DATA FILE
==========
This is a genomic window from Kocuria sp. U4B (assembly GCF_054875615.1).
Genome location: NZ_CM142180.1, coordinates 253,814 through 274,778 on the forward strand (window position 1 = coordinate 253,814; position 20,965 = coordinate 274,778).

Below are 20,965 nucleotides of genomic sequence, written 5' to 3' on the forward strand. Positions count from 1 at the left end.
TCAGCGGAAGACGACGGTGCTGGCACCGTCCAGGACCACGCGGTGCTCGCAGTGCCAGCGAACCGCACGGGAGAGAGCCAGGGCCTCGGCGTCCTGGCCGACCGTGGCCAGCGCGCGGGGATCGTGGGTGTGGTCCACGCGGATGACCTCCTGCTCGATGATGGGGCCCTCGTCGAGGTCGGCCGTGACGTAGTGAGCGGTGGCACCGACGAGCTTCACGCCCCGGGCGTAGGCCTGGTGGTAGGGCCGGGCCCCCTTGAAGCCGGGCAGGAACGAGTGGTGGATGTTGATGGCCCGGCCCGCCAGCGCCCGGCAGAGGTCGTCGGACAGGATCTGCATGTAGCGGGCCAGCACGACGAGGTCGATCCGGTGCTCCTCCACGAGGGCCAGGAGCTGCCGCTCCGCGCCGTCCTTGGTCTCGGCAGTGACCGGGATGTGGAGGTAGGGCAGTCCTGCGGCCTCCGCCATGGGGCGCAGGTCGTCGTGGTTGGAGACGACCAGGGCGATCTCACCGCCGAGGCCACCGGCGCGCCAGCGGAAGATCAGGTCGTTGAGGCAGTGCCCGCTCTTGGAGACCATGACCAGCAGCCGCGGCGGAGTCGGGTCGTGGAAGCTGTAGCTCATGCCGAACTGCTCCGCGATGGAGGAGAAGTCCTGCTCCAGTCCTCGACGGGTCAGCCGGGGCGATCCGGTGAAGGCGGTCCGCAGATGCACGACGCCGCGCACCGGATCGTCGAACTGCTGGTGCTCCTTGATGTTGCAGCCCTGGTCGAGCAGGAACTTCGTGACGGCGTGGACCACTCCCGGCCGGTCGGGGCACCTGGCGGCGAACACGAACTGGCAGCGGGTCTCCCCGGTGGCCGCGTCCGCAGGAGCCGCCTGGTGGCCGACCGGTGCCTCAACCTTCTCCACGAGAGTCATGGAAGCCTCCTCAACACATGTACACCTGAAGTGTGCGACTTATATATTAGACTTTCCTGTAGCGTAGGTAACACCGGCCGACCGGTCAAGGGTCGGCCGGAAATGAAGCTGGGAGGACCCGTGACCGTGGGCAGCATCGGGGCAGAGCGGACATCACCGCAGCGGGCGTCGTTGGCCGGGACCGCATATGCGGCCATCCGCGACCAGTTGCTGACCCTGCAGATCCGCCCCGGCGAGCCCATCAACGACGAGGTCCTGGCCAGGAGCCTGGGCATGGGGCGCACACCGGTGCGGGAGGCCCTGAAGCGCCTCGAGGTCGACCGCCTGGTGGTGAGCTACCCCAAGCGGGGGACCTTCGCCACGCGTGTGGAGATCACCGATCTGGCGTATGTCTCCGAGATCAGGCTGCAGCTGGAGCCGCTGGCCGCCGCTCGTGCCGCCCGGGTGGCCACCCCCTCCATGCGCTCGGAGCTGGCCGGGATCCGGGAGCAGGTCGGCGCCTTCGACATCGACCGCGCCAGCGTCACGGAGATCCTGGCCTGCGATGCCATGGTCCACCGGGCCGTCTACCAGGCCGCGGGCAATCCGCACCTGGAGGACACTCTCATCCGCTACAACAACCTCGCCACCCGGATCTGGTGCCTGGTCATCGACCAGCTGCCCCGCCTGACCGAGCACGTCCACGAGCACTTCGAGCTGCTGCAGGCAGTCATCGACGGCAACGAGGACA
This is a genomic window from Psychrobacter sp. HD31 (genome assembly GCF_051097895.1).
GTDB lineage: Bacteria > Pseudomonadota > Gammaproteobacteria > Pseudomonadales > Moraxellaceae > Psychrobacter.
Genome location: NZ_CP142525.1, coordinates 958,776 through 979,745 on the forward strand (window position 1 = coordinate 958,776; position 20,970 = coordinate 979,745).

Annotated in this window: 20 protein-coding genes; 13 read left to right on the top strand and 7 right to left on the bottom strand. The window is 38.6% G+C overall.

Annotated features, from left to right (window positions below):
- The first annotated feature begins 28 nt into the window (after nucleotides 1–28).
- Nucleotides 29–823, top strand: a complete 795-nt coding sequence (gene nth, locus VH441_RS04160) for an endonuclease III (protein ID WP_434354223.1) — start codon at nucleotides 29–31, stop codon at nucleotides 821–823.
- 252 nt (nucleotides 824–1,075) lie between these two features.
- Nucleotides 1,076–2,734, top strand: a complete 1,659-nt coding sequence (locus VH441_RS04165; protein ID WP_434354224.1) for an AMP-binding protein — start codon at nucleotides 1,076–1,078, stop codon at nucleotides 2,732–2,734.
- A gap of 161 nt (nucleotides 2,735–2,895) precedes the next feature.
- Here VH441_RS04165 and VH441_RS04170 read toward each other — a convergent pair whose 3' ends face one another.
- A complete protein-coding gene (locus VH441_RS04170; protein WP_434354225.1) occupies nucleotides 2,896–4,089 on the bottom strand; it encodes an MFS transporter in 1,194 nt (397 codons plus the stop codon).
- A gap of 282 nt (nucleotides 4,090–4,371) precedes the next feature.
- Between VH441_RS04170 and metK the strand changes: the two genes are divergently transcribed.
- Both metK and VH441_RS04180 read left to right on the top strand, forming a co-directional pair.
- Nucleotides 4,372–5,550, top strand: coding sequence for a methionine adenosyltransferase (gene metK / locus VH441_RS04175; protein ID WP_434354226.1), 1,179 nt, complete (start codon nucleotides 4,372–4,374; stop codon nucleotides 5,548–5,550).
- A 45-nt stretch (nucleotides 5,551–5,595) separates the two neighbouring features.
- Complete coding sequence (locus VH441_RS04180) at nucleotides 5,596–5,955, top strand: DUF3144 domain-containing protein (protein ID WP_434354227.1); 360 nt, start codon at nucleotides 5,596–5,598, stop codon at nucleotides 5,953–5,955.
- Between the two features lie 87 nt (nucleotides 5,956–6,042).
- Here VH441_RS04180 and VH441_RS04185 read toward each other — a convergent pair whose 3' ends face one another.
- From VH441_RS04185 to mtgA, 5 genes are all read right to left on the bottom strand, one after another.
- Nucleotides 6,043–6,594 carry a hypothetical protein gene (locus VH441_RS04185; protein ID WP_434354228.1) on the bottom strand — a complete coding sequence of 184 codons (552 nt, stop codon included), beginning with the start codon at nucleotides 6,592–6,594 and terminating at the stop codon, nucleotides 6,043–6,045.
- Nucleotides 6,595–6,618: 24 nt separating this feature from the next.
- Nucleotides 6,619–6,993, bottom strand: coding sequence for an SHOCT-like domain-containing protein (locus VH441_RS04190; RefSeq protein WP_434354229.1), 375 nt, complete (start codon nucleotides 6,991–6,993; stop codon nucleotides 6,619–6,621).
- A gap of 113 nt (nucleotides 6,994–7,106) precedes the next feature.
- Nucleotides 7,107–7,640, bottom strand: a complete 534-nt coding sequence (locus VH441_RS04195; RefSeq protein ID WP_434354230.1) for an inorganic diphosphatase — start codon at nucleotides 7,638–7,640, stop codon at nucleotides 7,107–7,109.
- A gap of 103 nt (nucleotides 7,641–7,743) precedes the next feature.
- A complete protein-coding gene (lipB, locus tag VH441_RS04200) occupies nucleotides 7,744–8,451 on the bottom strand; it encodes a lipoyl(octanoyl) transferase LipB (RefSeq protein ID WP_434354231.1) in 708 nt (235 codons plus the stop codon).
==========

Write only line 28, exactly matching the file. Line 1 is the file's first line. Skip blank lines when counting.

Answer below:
- Nucleotides 6,619–6,993, bottom strand: coding sequence for an SHOCT-like domain-containing protein (locus VH441_RS04190; RefSeq protein WP_434354229.1), 375 nt, complete (start codon nucleotides 6,991–6,993; stop codon nucleotides 6,619–6,621).